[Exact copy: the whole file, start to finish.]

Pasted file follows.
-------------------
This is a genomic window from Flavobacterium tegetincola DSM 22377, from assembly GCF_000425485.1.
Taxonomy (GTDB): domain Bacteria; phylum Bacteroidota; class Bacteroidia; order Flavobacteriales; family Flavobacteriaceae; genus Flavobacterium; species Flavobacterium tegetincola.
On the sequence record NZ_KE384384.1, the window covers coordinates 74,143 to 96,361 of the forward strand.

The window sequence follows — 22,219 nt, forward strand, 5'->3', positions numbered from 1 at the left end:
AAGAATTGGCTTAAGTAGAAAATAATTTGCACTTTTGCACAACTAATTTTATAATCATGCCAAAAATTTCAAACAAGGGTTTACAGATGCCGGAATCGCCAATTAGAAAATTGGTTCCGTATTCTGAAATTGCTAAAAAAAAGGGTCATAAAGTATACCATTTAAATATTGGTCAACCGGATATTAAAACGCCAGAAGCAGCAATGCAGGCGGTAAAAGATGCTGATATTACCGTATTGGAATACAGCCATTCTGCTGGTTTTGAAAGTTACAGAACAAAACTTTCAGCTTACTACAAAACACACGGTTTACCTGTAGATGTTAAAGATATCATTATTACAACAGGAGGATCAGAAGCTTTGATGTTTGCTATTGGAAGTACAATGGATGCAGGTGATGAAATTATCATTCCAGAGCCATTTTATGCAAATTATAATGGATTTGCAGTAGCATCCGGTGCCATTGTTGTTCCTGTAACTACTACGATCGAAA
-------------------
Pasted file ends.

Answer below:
This is a genomic window from Flavobacterium tegetincola DSM 22377, from assembly GCF_000425485.1.
Taxonomy (GTDB): domain Bacteria; phylum Bacteroidota; class Bacteroidia; order Flavobacteriales; family Flavobacteriaceae; genus Flavobacterium; species Flavobacterium tegetincola.
On the sequence record NZ_KE384384.1, the window covers coordinates 74,143 to 96,361 of the forward strand.

The window sequence follows — 22,219 nt, forward strand, 5'->3', positions numbered from 1 at the left end:
AAGAATTGGCTTAAGTAGAAAATAATTTGCACTTTTGCACAACTAATTTTATAATCATGCCAAAAATTTCAAACAAGGGTTTACAGATGCCGGAATCGCCAATTAGAAAATTGGTTCCGTATTCTGAAATTGCTAAAAAAAAGGGTCATAAAGTATACCATTTAAATATTGGTCAACCGGATATTAAAACGCCAGAAGCAGCAATGCAGGCGGTAAAAGATGCTGATATTACCGTATTGGAATACAGCCATTCTGCTGGTTTTGAAAGTTACAGAACAAAACTTTCAGCTTACTACAAAACACACGGTTTACCTGTAGATGTTAAAGATATCATTATTACAACAGGAGGATCAGAAGCTTTGATGTTTGCTATTGGAAGTACAATGGATGCAGGTGATGAAATTATCATTCCAGAGCCATTTTATGCAAATTATAATGGATTTGCAGTAGCATCCGGTGCCATTGTTGTTCCTGTAACTACTACGATCGAAA